Leica M lenses have traditionally trodden the path of 'few elements-higher quality glass-excellent matching-super fine tolerances' which set them apart from the rest. Their implementation of asphericals is a salutary lesson to the industry.

Older film era (the better ones too) lenses took the extra 1-2 stops to peak, and have other benefits (organic draw, interesting color, even frames, excellent near-infinity helicoil ratios) which, when helped along by high Mp sensors, make them arguably the best stopped down options for nature/landscapes.

'135mm designs are kind of a "sweet-spot" of sorts'. Like 28mm ('not wide enough'), the 135mm area ('too long/not long enough') was neglected for decades, Canon and Nikon still peddle fairly decent mid-90s designs at the 135mm FL, the Canon is a 10/8, the Nikon a 7/6.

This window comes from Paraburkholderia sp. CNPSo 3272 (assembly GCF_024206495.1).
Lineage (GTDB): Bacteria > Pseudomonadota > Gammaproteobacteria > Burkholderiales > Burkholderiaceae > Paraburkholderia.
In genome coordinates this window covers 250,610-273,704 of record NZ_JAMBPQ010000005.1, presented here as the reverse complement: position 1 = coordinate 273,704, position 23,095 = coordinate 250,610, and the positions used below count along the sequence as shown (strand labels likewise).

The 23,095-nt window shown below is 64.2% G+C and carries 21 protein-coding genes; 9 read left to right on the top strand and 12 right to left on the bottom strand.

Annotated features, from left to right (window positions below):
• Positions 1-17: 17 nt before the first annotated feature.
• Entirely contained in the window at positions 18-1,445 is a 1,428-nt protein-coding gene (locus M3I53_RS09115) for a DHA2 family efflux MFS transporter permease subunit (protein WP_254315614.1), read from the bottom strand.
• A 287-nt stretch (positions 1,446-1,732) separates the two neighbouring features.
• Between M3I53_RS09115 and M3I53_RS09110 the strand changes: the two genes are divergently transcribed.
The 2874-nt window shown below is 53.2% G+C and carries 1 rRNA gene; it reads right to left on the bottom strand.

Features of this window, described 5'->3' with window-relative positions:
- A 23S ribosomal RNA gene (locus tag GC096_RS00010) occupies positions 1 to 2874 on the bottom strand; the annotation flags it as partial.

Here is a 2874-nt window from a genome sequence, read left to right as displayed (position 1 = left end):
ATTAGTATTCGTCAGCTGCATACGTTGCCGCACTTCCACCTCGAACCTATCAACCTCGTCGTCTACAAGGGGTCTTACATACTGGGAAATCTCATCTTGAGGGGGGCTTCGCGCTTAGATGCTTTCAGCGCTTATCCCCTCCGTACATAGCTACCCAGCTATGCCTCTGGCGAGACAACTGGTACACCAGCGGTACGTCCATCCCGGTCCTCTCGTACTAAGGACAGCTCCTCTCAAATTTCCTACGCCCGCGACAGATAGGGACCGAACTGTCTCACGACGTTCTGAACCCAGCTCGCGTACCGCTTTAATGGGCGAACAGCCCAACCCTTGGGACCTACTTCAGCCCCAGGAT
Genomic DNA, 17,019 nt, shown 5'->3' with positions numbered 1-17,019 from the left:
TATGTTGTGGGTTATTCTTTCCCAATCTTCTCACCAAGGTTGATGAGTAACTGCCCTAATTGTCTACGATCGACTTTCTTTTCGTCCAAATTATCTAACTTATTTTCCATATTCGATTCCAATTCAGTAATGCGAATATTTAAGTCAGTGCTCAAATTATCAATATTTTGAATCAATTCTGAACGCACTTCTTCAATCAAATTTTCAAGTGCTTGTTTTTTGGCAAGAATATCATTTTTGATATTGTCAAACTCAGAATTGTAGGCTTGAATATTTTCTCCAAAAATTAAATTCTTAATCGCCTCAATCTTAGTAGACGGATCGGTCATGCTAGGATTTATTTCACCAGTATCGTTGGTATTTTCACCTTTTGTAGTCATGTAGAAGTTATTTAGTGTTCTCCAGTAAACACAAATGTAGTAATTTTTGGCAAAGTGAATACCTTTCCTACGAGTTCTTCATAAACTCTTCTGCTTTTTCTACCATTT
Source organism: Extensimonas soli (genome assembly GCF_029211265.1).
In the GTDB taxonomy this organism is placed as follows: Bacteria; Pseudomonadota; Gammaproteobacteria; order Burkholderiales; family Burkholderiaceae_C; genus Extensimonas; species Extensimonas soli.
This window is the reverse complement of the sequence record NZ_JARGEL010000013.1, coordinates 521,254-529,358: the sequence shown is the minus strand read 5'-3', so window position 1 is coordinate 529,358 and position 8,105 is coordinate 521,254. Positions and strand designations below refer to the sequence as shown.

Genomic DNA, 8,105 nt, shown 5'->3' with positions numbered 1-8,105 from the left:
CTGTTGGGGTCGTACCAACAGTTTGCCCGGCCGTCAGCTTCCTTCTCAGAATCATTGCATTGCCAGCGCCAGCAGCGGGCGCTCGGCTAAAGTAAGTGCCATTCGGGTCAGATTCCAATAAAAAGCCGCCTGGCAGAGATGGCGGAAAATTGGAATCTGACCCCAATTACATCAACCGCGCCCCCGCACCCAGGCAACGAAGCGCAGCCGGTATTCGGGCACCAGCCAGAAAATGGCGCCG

In design terms, this maxim also applies somewhat to 85mm lenses out to 135mm, for slow-moderate lenses anyway. But the 85/100mm lot got more design attention due to the popularity of pseudo-macros and very fast portrait lenses, and fashion (in both senses of the word). Outsider lenses were different: Leica's 90AA was nevertheless 5/5, even their 75AA is 7/5. CZ's 'failed' Sonnar 85/2 ZM was 6/6, the new Loxia 85/2.4 is 7/7. Plus ca change, almost.

Sep 23, 2017 at 01:51 AM
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p.1 #6 · p.1 #6 · Leica M 135mm tech comparison

I have tried the tele-elmar several times and I own both the telyt and the elmarit.

One bummer about the design of the A7r2, is you cannot get the Elmarit M on the body.

In terms of render I prefer Mandler's elmarit III to all the others. At 5.6 no one could tell what's what in terms of sharpness, between these three.